Love your website. The tutorials are sometimes too long and too complex, but I understand that you need to service all levels of expertise. Kent's series on materials is great, but a beginer or even an intermediate user would be completely lost.

    I'm not suggesting that your tutorials be dedicated to beginners. I'm only saying that with regards to materials there is no beginner, intermediate, expert level of training. Kent jumps into the expert level and I think leaves too many aspiriing people who want to become better at texturing behind. I love Kent's tutorials. But they are way beyond the average Blender user.

    I also love your coursess section of CG Cookie. But in my opinion there doesn't seem to be a logical progression of basic, to intermediate, to expert in the course.

    I think you would be more successful if you created a course that started at the very basic level, progressed to the intermediate level, and then to the expert level.

    But I have to believe that you already have a businesse model that is successful, and so you don't need my inputs.

    Take Care. I'm 70 years old and thankful each day if I end up on the right side of the grass each morning, so I have a differnt perspective on life than most who are much younger.

  • Jonathan Fisher (jfishe25)

    It really is amazing how far Blender has come, and how far CGCookie has come!

  • Mark Smith (me1958424)

    thanks to all who make the Cookie what it is...
    :D

  • Miriam Lorenzo (mirlor)

    Hi bmf2 - I just became a member of CGC with the intention of learning Blender, primarily due to the loss of my student versions of Maya and 3DsMax after I graduated in 2015 with a degree in Media Arts and Computer Animation. So far I've run through the modeling course and the texturing course, and I agree that these would be difficult for a beginning level member without any experience in working with 3D. My background is teaching and if I ever have the opportunity I think I would like to work on tutorials that address this type of issue. We'll see. Right now I'm just hoping to master 3D enough to create a few good shorts before I depart this particular level of existence. I'm 62, just retired, and also will be looking for supplemental income. I wish you success with your writing endeavor and a continued interest and fascination with the things you love to learn about!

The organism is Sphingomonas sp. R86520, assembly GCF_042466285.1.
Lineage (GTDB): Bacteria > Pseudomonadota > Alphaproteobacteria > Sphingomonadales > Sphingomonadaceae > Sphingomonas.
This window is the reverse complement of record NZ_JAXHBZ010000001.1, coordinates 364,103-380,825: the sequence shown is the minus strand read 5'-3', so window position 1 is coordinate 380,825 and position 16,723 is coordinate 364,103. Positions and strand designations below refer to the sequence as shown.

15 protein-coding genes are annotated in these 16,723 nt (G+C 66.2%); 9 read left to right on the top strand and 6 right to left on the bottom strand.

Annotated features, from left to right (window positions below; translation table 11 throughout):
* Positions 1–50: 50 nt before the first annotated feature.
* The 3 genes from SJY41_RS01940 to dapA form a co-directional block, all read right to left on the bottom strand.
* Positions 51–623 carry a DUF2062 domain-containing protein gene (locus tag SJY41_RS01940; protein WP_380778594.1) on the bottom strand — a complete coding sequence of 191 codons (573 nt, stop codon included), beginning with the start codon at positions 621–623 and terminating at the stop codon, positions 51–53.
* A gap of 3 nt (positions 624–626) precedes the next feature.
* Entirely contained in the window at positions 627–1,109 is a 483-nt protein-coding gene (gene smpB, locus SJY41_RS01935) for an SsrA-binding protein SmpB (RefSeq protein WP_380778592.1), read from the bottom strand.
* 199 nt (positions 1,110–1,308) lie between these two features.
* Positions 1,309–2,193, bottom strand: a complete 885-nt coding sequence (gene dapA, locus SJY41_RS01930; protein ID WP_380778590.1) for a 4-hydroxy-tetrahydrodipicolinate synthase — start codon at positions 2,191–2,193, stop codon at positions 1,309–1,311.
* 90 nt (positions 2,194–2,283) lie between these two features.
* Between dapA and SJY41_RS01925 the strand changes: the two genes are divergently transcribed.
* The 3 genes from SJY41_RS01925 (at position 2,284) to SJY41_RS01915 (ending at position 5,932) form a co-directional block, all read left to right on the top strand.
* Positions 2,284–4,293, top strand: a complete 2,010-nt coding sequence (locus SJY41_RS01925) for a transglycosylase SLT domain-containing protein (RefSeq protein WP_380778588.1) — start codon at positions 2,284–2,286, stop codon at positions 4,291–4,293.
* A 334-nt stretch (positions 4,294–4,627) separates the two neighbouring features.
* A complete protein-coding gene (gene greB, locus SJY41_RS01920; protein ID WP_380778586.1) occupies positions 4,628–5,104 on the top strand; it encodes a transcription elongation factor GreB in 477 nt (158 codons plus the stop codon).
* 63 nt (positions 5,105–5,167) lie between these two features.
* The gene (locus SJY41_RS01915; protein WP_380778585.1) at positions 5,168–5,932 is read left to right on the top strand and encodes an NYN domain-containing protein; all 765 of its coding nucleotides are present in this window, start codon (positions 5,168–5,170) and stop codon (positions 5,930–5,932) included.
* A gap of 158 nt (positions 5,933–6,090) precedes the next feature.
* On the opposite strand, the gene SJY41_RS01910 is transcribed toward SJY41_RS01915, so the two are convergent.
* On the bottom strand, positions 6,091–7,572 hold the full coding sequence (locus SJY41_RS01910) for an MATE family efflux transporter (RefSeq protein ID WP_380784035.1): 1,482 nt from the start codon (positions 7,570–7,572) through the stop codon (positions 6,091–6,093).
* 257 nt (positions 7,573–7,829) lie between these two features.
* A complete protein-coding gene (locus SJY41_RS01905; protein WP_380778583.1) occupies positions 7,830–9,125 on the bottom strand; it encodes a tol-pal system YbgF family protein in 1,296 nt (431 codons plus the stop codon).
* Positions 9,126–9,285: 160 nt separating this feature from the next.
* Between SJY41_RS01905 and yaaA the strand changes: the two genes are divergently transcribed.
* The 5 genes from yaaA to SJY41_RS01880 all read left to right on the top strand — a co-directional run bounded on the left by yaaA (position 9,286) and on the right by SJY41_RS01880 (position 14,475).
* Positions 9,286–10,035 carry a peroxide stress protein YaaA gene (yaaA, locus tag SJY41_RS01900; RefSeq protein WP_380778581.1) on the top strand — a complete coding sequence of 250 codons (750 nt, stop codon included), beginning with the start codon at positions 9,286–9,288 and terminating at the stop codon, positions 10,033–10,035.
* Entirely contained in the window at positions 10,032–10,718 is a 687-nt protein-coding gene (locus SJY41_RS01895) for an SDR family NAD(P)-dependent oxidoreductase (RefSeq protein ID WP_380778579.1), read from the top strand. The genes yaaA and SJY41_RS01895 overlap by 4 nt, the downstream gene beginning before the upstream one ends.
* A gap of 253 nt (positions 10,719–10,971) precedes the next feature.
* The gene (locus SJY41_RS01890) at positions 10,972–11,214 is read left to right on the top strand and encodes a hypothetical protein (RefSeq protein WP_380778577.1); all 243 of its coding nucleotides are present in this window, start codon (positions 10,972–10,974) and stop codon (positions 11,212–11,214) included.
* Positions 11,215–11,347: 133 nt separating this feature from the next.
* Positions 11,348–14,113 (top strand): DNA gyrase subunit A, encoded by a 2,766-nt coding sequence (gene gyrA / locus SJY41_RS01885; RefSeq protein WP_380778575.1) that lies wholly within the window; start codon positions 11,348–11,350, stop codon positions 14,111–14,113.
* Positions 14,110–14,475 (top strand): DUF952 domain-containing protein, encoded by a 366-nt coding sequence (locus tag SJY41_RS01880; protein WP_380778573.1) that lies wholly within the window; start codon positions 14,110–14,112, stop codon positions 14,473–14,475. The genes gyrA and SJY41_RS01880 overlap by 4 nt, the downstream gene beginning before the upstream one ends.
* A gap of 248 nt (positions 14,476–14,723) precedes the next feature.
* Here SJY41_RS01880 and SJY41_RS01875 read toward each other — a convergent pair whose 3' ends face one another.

• Miriam Lorenzo (mirlor)

    Loved your alternative idea to simply adding another demo reel! It was great to get a little more personal glimpse of the folks at CGC! Thank you for creating CGC and I wish you continued growth and many exciting new paths in the future!

  • dabstudio

    As a new student I have been loving my CG Cookie membership so far. I am learning so much in blender in a structured environment. This video only gives me more inspiration to keep learning and discovering all the great aspects of blender.

  • crew
    Wes Burke (wesburke)

    Welcome to the Cookie! Are you looking to take on a new career in CG (Film, Games, etc)?

  • cjohnson

    Hey bmf2,